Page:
Two years after the suicide of the superintendent of Carrizo Plain National Monument, an inspector general’s report has absolved officials in the federal Bureau of Land Management’s Bakersfield office of any blame for her death.
The heavily redacted report, obtained by The Times under the Freedom of Information Act, chides Marlene Braun’s supervisor, Ron Huntsinger, for failing to adequately resolve personal and professional conflicts.
The investigation found that the “BLM did not take action to resolve long-standing differences” or to defuse interoffice conflict “despite the availability of alternative dispute resolution methods.”
As a result, the report concludes, “a breakdown in trust, communication and cooperation ... adversely affected management of the Carrizo Plains.”
The report also sheds light on the botched emergency response the morning of Braun’s suicide in May 2005, revealing that a medevac helicopter dispatched to the remote ranch was misdirected to a site three miles away. Investigators also found that unnamed officials ordered emergency medical personnel from the California Department of Forestry and Fire Protection to wait for law enforcement before approaching Braun’s residence “because she was known to possess firearms.”
Braun, 46, was still alive when emergency crews reached her, two hours after she sent an e-mail to the Bakersfield office indicating her intentions. Managers in the office dispatched two agency staffers to make the 90-minute drive to check on Braun.
But it was nearly an hour before the BLM alerted the San Luis Obispo County Sheriff’s Department to a possible suicide.
Braun killed her two dogs, then herself under a tree in the frontyard of the Goodwin ranch, a lonely section of the 250,000-acre monument.
In her suicide note, as well as a long chronology she prepared of her final year, Braun laid out her fears for the future of Carrizo Plain and told how her life had become “utterly unbearable.” Braun accused Huntsinger, with whom she had clashed for months, of intimidating and bullying her.
The two disagreed about the future of livestock grazing on the monument, with Braun arguing that the practice be phased out in order to preserve native plants and animals. Huntsinger complained that Braun was insubordinate, suspended her once, and was preparing another reprimand at the time of Braun’s death.
Huntsinger left the Bakersfield office not long after Braun’s death and is now the agency’s science coordinator in Washington, D.C. He could not be reached for comment.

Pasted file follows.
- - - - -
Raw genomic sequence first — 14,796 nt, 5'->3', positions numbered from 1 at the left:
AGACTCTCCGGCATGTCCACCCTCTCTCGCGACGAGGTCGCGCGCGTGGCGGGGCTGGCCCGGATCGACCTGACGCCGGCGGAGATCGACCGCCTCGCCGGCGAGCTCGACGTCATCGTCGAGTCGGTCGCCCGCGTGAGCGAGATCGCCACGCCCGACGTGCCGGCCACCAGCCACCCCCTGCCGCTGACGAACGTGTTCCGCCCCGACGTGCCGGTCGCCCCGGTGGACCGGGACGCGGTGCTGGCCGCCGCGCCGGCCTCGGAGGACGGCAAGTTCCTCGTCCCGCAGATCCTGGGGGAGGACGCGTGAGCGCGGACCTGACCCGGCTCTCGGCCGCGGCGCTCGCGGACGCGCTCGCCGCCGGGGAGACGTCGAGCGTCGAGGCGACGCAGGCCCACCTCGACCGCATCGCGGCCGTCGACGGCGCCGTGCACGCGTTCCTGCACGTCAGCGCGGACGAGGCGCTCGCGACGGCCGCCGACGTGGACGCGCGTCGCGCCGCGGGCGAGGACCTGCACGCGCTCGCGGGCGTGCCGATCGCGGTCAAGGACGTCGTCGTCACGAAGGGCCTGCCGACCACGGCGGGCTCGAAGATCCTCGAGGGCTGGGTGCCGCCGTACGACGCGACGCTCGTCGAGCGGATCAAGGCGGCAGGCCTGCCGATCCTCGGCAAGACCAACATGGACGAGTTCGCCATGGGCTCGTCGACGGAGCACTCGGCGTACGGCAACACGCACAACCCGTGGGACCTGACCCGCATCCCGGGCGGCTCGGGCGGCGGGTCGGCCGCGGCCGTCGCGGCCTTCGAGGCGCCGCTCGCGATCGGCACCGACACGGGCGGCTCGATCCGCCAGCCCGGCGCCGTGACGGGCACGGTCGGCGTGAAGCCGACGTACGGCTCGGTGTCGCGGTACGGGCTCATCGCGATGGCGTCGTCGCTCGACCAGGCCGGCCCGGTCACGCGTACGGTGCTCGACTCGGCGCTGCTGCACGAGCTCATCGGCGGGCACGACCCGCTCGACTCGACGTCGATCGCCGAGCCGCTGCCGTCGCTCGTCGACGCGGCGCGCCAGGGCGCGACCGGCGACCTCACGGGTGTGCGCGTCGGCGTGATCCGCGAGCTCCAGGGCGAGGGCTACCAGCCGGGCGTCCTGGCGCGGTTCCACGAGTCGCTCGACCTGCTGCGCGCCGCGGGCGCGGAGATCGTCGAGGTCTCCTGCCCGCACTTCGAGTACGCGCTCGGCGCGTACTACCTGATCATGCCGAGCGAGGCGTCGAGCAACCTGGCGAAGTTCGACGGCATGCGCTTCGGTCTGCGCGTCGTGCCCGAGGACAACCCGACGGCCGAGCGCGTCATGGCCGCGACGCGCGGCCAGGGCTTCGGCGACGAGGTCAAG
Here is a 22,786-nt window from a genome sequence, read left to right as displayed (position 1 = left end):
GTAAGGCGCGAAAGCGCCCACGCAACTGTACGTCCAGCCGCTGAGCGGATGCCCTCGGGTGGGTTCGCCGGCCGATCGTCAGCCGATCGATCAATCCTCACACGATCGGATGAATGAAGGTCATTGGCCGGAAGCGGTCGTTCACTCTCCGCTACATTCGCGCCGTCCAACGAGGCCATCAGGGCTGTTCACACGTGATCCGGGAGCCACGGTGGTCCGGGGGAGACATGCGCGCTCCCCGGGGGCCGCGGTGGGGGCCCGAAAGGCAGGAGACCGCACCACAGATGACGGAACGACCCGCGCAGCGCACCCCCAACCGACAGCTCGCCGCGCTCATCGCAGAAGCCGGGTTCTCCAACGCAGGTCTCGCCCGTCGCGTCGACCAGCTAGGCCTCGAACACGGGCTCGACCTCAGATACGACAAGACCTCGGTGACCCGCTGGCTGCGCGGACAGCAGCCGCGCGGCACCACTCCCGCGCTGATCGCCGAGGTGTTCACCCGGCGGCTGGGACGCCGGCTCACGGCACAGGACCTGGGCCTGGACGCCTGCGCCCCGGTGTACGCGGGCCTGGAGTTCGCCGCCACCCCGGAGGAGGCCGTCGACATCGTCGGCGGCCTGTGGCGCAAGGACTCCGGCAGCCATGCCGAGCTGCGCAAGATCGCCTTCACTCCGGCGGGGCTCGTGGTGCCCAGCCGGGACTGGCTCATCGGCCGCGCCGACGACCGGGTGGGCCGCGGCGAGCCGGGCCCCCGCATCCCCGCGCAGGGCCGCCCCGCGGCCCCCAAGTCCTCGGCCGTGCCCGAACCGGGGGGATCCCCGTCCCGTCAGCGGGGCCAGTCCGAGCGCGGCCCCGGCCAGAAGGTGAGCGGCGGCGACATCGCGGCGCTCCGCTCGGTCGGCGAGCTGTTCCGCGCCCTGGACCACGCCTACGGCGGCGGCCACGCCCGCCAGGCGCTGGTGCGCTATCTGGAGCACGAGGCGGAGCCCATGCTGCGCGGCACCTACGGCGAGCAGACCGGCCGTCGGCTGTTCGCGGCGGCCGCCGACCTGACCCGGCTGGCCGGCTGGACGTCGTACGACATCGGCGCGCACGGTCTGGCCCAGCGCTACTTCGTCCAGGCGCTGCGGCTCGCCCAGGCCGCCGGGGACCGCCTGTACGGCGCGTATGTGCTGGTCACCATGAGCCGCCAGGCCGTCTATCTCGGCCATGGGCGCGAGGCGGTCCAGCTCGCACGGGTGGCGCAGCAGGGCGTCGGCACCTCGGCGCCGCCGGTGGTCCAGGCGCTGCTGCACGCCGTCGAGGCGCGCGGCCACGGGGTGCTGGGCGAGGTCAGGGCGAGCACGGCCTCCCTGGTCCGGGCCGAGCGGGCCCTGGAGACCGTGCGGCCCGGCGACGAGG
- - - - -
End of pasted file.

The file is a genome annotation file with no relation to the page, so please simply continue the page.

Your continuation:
Mike Pool, director of the BLM’s California office, said this week, “We have reviewed the inspector general report and respect their views. Although we are unable to comment on the specifics of the report, we can say we have taken steps to strengthen and empower our employees so that they can better resolve conflict in the workplace.”
Although Pool’s office prepared a report on the incident, which was submitted to investigators, that report was not immediately available.
The inspector general’s report was critical of the actions of BLM staffers who removed Braun’s agency-issued desktop and laptop computers without telling law enforcement authorities.
Those BLM employees, whose names were redacted, told investigators that they had permission from sheriff’s deputies to remove the computers, but sheriff’s officials said they did not authorize the removal of anything from the house, according to the report.
To Kathy Hermes, Braun’s childhood friend and her executor, the report failed to resolve many central questions that led up to Braun’s death, especially Huntsinger’s behavior.
“They still lay quite a lot of blame at her door,” said Hermes, a college professor in Connecticut. “They provide no context for why she would be intimidated and afraid, they make it seem like she made it up in her head. I am angry about the way the report twisted the information.”
The investigators apparently did not interview employees of the state Department of Fish and Game or the Nature Conservancy, even though Carrizo Plain is jointly managed by them.